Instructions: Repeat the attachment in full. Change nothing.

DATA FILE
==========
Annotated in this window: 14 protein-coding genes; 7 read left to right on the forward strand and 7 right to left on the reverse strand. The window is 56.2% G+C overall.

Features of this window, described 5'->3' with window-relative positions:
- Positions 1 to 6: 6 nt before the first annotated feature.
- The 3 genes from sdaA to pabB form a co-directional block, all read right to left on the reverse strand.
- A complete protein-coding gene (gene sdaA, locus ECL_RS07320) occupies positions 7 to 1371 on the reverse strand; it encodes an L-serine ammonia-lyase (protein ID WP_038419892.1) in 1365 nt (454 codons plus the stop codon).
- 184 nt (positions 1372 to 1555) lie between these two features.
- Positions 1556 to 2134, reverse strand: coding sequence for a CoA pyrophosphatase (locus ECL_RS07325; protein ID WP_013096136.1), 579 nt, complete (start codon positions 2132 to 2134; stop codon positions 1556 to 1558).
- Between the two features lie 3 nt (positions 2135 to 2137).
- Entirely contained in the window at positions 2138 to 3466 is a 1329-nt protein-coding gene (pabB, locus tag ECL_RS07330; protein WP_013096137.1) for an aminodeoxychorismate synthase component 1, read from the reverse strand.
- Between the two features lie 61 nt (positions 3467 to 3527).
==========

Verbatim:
Annotated in this window: 14 protein-coding genes; 7 read left to right on the forward strand and 7 right to left on the reverse strand. The window is 56.2% G+C overall.

Features of this window, described 5'->3' with window-relative positions:
- Positions 1 to 6: 6 nt before the first annotated feature.
- The 3 genes from sdaA to pabB form a co-directional block, all read right to left on the reverse strand.
- A complete protein-coding gene (gene sdaA, locus ECL_RS07320) occupies positions 7 to 1371 on the reverse strand; it encodes an L-serine ammonia-lyase (protein ID WP_038419892.1) in 1365 nt (454 codons plus the stop codon).
- 184 nt (positions 1372 to 1555) lie between these two features.
- Positions 1556 to 2134, reverse strand: coding sequence for a CoA pyrophosphatase (locus ECL_RS07325; protein ID WP_013096136.1), 579 nt, complete (start codon positions 2132 to 2134; stop codon positions 1556 to 1558).
- Between the two features lie 3 nt (positions 2135 to 2137).
- Entirely contained in the window at positions 2138 to 3466 is a 1329-nt protein-coding gene (pabB, locus tag ECL_RS07330; protein WP_013096137.1) for an aminodeoxychorismate synthase component 1, read from the reverse strand.
- Between the two features lie 61 nt (positions 3467 to 3527).